Los Angeles Dodgers

The season for Josh Bell (A+) ended early due to knee surgery, and he could stand to shed a few pounds, but the third baseman has a good swing, shows some patience, and has always had the promise of plus power as he approaches his best hitting years.

Milwaukee Brewers

Caleb Gindl (A) is short (5-9) but strong and can really hit, with raw pull power; he works deep counts but his trouble making contact this year is a big concern. Bonus name: Outfielder Lorenzo Cain (AAA) is a great athlete who looks like he might have 0.5-percent body fat and who is now showing signs of coming into some power.

Minnesota Twins

The Twins are trying out right-hander Carlos Gutierrez (A+) as a starter; after elbow surgery, he worked as a closer at the University of Miami, throwing sinker after sinker, but he has four pitches and could prove to be a valuable innings-eater if he can handle a starting role.

New York Mets

Jefry Marte (Rookie) won't turn 18 until late June, but raked in the Gulf Coast League last year, showing the ability to make contact and hit for power with a little bit of patience. He has an easy swing and should add power as he fills out, although he may have to move off third base if his defense doesn't improve.

New York Yankees

Righty Arodys Vizcaino (Rookie) is among the Yanks' top prospects already, despite turning 18 after the 2008 season ended. He has easy velocity, hitting 94 repeatedly and sitting at 90-92 with good deception and a plus curveball. He's athletic and should sit closer to 94 when he's fully developed.

Oakland A's

Brett Hunter (A) was sitting on 98 mph in fall ball in 2007, but the righty hurt his arm in the spring and could barely pick up a ball, let alone show that type of velocity. He was back up to 95-96 in instructional league, and the A's seem likely to leave him in relief and let him try to race through their system in the next year or two.

Philadelphia Phillies

Catcher Travis d'Arnaud (A) was among my top five Phillies prospects both this year and last. D'Arnaud has a solid approach at the plate with a fluid swing and some pull power; he's an above-average defender with a good arm and a lot of energy behind the plate. Keep an eye on righty Kyle Drabek (A-) -- yes, that's Doug's son -- who is entering his first full season after Tommy John surgery in 2007.

Pittsburgh Pirates

The Pirates gave 2008 draftee Quentin Miller (HS) close to a million dollars when other teams shied away from him due to a shoulder injury. It's a risk, but Miller has arm strength and flashes a good breaking ball; if he should turn out to be healthy, he'd be the best arm in their system.

St. Louis Cardinals

Francisco Samuel (A+) signed for $1,000 in 2006, a massive bargain considering the stuff he showed in the Florida State League this year, sitting at 94-98 with a hard slider in the upper 80s. His command and control are well below average -- 88 walks in 97.2 career innings might have tipped you off -- but they improved this year, and that kind of arm strength is rare.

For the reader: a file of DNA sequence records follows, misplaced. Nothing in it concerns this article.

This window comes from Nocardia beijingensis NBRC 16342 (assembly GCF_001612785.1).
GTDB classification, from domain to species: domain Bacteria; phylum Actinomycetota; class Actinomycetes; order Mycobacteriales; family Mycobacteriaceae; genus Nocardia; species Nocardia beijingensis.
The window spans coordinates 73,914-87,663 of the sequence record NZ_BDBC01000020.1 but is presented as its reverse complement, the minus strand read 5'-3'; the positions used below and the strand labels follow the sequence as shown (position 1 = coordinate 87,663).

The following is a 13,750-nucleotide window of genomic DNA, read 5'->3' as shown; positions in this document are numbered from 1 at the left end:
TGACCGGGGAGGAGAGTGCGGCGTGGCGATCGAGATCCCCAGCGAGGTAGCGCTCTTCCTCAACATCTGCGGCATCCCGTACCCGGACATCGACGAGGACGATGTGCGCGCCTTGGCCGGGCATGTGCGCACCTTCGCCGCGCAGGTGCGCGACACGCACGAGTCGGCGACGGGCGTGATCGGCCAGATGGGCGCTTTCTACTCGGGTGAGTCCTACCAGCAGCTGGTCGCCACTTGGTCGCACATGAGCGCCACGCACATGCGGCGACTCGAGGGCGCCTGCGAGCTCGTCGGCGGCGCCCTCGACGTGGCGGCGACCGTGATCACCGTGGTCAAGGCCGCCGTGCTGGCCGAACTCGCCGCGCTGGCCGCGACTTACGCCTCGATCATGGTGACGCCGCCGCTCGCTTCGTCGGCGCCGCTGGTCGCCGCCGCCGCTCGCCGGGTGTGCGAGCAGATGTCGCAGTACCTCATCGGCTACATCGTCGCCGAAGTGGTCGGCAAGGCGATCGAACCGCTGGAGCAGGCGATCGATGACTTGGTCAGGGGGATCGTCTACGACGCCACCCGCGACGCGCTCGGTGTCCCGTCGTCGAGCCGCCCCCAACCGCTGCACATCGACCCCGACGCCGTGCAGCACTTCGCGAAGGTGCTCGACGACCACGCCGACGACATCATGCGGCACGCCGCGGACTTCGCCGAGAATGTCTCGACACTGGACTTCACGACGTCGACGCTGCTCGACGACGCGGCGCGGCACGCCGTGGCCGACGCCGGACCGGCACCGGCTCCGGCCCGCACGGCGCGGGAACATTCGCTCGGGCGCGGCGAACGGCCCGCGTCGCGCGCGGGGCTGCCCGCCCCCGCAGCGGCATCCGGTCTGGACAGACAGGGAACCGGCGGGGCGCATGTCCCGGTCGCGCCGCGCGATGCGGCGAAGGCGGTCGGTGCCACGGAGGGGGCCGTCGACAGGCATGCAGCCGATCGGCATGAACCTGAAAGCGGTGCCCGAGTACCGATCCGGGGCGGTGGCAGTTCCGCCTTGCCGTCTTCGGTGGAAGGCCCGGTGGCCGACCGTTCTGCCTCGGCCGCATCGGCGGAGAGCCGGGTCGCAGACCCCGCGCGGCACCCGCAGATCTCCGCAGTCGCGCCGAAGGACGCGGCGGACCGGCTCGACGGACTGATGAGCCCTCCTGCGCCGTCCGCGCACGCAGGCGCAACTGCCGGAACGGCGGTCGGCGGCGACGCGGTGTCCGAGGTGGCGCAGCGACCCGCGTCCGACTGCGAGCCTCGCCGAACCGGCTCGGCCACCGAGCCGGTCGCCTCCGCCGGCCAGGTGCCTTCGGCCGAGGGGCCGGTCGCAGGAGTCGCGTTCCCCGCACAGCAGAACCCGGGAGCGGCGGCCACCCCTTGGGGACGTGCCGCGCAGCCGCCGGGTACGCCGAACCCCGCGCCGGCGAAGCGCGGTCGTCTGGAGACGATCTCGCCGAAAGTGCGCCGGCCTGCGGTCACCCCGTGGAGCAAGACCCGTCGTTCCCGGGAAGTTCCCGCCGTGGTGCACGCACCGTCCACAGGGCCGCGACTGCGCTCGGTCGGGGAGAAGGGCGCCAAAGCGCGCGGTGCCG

San Diego Padres

A 5-10 left-handed hitter who gets the obvious Brian Giles/Matt Stairs comparisons, Jaff Decker (A-) was also a prospect as a left-handed pitcher, and spent the summer laughing at the pitching in the Arizona Rookie League, hitting .352/.523/.541. He's strong with pull power and is at least average in right field.

San Francisco Giants

Henry Sosa (A+) missed the start of the season after knee surgery and missed the end of the season with a strained pectoral muscle. Fifty-odd good innings in between don't tell us that much, but the righty has a loose arm with a 92-94 mph fastball and a solid changeup with good fading action.

Seattle Mariners

Right-handers Phillippe Aumont (A) and Juan Ramirez (A) made my list of 10 guys who just missed this year's top 100, and I expect both to make the cut next year, with a good chance that one of them jumps into the middle rather than the tail end. Aumont has more upside due to his plus-fastball movement, whereas Ramirez has a better health record and history of performance.

Tampa Bay Rays

The Rays had several promising arms in short-season ball this year, including Matt Moore (Rookie) and Nick Barnese (A-). Barnese, a righty, is further along, but Moore has more upside as a lefty who'll bump 96 and has tremendous sink on his fastball along with an above-average slider.

Texas Rangers

Wilfredo Boscan (A-) would have made most organizations' top 10, but Texas' system is deep enough to put him into the next tier. He's wiry strong and a good athlete who has already picked up several mph on his fastball, touching 92 now with the ability to add and subtract. He has a plus changeup but a below-average breaking ball with outstanding control. I'm also curious to see what lefty Kasey Kiker (A+) can do once he escapes the Cal League.

Toronto Blue Jays

Justin Jackson (A) has been wildly inconsistent at the plate -- he struck out in a third of his at-bats, but with a good walk rate -- while his fielding has improved to the point that he's clearly a shortstop with a chance to be a good one. His upside will largely be determined by his ability to make more contact.

Washington Nationals

Esmailyn Gonzalez (Rookie) has had a tumultuous pro career, from a $1.4 million signing bonus considered exorbitant at the time to visa problems that kept him out of the U.S. until the second week of March last year. He's a switch-hitting shortstop with good bat control and plus defense, but his great numbers in 2008 were partly the product of repeating the league.